Without using the term outright, the OSG is actually invoking police power to justify the regulation by the State, through the DPWH Secretary and local building officials, of privately owned parking facilities, including the collection by the owners/operators of such facilities of parking fees from the public for the use thereof. The Court finds, however, that in totally prohibiting respondents from collecting parking fees, the State would be acting beyond the bounds of police power.

Police power is the power of promoting the public welfare by restraining and regulating the use of liberty and property. It is usually exerted in order to merely regulate the use and enjoyment of the property of the owner. The power to regulate, however, does not include the power to prohibit. A fortiori, the power to regulate does not include the power to confiscate. Police power does not involve the taking or confiscation of property, with the exception of a few cases where there is a necessity to confiscate private property in order to destroy it for the purpose of protecting peace and order and of promoting the general welfare; for instance, the confiscation of an illegally possessed article, such as opium and firearms.

When there is a taking or confiscation of private property for public use, the State is no longer exercising police power, but another of its inherent powers, namely, eminent domain. Eminent domain enables the State to forcibly acquire private lands intended for public use upon payment of just compensation to the owner.

Normally, of course, the power of eminent domain results in the taking or appropriation of title to, and possession of, the expropriated property; but no cogent reason appears why the said power may not be availed of only to impose a burden upon the owner of condemned property, without loss of title and possession. It is a settled rule that neither acquisition of title nor total destruction of value is essential to taking. It is usually in cases where title remains with the private owner that inquiry should be made to determine whether the impairment of a property is merely regulated or amounts to a compensable taking. A regulation that deprives any person of the profitable use of his property constitutes a taking and entitles him to compensation, unless the invasion of rights is so slight as to permit the regulation to be justified under the police power. Similarly, a police regulation that unreasonably restricts the right to use business property for business purposes amounts to a taking of private property, and the owner may recover therefor.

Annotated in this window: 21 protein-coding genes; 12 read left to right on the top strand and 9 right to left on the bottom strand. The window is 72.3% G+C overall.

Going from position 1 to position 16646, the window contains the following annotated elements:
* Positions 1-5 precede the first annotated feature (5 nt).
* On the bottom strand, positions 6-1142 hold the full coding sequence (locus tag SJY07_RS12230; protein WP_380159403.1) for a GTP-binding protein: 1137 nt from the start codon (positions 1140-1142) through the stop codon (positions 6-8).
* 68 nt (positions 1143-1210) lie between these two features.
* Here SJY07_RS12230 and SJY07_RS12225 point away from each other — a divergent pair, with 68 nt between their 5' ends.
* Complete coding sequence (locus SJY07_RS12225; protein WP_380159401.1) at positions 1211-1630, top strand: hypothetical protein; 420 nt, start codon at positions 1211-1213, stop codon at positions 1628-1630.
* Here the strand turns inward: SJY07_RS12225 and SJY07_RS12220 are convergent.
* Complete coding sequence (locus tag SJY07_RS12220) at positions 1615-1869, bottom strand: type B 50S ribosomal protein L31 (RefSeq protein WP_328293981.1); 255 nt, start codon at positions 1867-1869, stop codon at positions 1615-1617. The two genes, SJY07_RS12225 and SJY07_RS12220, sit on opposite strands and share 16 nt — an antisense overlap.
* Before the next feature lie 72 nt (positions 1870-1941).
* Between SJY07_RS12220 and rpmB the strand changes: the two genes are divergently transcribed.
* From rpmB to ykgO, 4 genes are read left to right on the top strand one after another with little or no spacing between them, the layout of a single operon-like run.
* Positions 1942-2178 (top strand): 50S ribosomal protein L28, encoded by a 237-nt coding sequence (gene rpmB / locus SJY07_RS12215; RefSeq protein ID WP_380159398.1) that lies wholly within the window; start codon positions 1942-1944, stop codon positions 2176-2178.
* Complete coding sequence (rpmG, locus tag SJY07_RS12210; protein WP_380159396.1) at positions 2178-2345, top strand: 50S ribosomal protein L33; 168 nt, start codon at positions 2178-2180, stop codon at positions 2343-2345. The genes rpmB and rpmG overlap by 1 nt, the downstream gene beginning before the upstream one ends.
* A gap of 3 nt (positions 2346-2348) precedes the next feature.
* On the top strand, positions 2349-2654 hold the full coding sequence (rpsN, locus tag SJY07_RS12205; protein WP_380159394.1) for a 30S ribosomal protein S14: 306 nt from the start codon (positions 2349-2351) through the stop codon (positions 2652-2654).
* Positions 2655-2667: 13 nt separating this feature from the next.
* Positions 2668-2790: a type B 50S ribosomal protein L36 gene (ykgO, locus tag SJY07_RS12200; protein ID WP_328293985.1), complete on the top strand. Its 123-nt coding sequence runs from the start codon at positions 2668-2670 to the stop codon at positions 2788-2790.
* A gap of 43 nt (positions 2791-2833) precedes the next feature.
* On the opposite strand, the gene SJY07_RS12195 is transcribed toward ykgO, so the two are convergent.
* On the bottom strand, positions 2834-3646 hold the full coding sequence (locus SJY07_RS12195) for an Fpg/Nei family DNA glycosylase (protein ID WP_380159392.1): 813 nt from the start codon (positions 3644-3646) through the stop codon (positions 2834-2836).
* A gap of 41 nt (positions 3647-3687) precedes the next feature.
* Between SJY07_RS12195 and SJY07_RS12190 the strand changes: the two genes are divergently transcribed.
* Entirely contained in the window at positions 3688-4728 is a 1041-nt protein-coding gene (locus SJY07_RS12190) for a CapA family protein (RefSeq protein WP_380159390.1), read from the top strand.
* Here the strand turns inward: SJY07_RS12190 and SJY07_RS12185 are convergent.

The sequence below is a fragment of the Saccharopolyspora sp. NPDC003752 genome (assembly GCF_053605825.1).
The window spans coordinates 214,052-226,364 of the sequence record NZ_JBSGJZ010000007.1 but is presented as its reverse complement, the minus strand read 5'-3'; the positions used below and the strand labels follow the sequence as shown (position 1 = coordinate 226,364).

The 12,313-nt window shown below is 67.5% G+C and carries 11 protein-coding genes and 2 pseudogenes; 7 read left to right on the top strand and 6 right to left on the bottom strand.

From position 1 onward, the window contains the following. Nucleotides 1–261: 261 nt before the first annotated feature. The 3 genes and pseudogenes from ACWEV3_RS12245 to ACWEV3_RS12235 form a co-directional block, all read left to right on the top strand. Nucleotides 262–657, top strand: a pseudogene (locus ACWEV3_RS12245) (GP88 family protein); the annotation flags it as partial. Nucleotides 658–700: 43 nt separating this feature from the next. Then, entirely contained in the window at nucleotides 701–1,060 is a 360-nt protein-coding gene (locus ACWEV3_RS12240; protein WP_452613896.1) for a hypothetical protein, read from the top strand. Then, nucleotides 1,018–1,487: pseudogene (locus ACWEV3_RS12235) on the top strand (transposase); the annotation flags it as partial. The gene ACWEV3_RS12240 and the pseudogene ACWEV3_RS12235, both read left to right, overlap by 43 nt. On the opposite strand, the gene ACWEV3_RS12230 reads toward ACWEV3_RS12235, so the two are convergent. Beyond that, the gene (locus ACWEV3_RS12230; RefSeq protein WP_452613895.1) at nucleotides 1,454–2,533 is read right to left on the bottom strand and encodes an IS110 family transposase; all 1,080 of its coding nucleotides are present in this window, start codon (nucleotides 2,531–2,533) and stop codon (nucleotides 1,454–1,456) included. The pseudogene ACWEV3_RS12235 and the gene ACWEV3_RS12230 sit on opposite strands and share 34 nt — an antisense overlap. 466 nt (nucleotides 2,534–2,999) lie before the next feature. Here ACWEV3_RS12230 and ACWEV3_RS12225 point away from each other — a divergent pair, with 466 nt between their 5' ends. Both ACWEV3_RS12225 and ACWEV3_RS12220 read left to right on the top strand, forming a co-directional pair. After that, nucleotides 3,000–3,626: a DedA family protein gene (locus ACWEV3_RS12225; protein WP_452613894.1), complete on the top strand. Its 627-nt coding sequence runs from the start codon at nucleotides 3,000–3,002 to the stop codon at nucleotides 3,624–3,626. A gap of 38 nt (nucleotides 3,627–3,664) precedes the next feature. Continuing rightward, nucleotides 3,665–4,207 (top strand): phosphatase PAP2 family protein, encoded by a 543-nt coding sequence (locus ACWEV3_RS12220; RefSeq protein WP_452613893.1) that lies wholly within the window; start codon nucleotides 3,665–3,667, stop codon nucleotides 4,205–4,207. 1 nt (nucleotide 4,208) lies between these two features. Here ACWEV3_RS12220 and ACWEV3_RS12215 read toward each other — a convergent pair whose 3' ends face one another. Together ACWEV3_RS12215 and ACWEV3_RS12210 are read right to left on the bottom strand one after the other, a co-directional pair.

Although in the present case, title to and/or possession of the parking facilities remain/s with respondents, the prohibition against their collection of parking fees from the public, for the use of said facilities, is already tantamount to a taking or confiscation of their properties. The State is not only requiring that respondents devote a portion of the latter’s properties for use as parking spaces, but is also mandating that they give the public access to said parking spaces for free. Such is already an excessive intrusion into the property rights of respondents. Not only are they being deprived of the right to use a portion of their properties as they wish, they are further prohibited from profiting from its use or even just recovering therefrom the expenses for the maintenance and operation of the required parking facilities.

In conclusion, the total prohibition against the collection by respondents of parking fees from persons who use the mall parking facilities has no basis in the National Building Code or its IRR. The State also cannot impose the same prohibition by generally invoking police power, since said prohibition amounts to a taking of respondents’ property without payment of just compensation.

WHEREFORE, the instant Petition for Review on Certiorari is hereby DENIED. The Decision dated 25 January 2007 and Resolution dated 14 March 2007 of the Court of Appeals in CA-G.R. CV No. 76298, affirming in toto the Joint Decision dated 29 May 2002 of the Regional Trial Court of Makati City, Branch 138, in Civil Cases No. 00-1208 and No. 00-1210 are hereby AFFIRMED. No costs.